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Coming Up in March: Spalding's Business of Writing Seminars

The Spring 2023 edition of Spalding's Business of Writing Seminars takes place Saturday, March 25, 2023, for students and alumni of the Naslund-Mann Graduate School of Writing at Spalding University. Four hourlong virtual sessions offer extracurricular instruction in the world of professional writing, editing, and publishing.

Here’s the program for the March 25 event:

“Creating an Artist Portfolio: Everything You Need to Apply to for Grants, Fellowships, Residencies . . .” with Amina McIntyre (’09)

11:00 a.m. – 12:00 p.m. ET / 10:00 – 11:00 a.m. CT / 9:00 – 10:00 a.m. MT / 8:00 – 9:00 a.m. PT

This session will assist writers in crafting their portfolios for applications to grants, residencies, or fellowships, often the most overwhelming part of the application process. One of the ways to make the process easier is to have a ready portfolio of the basic things requested for quick reference. Based on my experience as an applicant and judge, I created a portfolio that would help remind me of what I’m eligible for, and it also keeps all the application materials in one central location. Thus, I am able to submit with less stress and measure my compatibility for an opportunity. This session will look at Self Demographics and help participants gather and organize all the consistent elements into one place. Participants will review their accomplishments as a text for what kind of opportunities they might be qualified. Participants should bring one element of a portfolio, such as a bio, resume, or artistic statement, to refine with peers for stronger submissions.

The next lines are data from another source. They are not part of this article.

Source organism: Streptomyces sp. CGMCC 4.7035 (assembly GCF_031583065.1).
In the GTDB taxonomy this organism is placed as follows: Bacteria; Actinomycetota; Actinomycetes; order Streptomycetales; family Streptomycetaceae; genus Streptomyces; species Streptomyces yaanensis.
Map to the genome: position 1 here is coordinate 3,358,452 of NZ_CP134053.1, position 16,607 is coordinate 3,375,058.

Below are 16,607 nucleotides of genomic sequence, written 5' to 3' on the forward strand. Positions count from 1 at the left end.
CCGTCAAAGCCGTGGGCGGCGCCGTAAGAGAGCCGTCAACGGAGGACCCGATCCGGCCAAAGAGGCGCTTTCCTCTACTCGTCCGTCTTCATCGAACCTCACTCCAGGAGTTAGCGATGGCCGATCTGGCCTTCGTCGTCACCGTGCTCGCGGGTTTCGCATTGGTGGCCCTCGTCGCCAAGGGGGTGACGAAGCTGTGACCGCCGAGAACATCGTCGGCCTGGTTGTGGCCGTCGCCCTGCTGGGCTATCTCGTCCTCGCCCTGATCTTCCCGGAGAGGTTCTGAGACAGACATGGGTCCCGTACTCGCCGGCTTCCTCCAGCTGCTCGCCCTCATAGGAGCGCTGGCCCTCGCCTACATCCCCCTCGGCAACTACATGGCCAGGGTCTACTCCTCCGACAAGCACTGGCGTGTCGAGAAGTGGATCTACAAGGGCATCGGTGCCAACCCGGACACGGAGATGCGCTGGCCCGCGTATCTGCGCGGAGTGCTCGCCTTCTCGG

“Calling all Creative Writers: The Copywriting World Needs You!” with Holly L. Jensen (’10)

12:15 – 1:15 p.m. ET / 11:15 a.m. – 12:15 p.m. CT / 10:15 – 11:15 a.m. MT / 9:15 – 10:15 a.m. PT

How many times have you read an ad, driven by a billboard or watched a commercial and thought to yourself, “I can do better than that!” No doubt you can, because the copywriting world is stuffed full of people who watched a few episodes of Mad Men one night and then woke up wanting to be a writer because it sounded cool. (No offense to those with dreams of being cool, but the industry needs writers who read regularly and geek out over the Oxford comma debate and the 430 meanings of the word set.)

In this interactive seminar we’ll get real about how you can use your storytelling chops to get paid to write for brands (while still having time and energy to write for yourself). I’ll share insights and experiences based on my 10 years as a copywriter for a marketing agency with a range of clients across the globe.

During our time together, you’ll learn how to earn money by crafting compelling copy for different audiences and across multiple platforms — including print, digital, social and video. We’ll talk about the importance of collaborating with designers and directors, the reality of writing for clients, and how having a sense of humor is a must. We’ll also review the pros and cons of writing as a contractor versus a permanent employee and writing for one organization versus an agency that partners with many.

You’ll leave with a better understanding of what types of writing you may want to explore, as well as what organizations look for when hiring copywriters, plus ways you can gain experience if you have none. Bring your caffeine, your curiosity, and your questions!

“Get the Lit Out: Submitting Work for Publication in Literary Journals” with Kelly Martineau (’10)

1:30 – 2:30 p.m. ET / 12:30 – 1:30 p.m. CT / 11:30 a.m. – 12:30 p.m. MT / 10:30 – 11:30 a.m. PT

Ready to publish your work? In twelve years of submitting and publishing, I have learned that knowing your publication goals and having a consistent submission practice are key to building a publication list that makes you proud. In this workshop, contemplate your current goals and learn several criteria to evaluate literary magazines to determine whether they are a good fit for your work. Learn the common mistakes that lead editors to automatically decline submissions. We will also discuss rejection, addressing how to deal with and reframe it as a necessary step toward publication. You'll leave the workshop with a worksheet to help you develop and implement a personalized submission plan.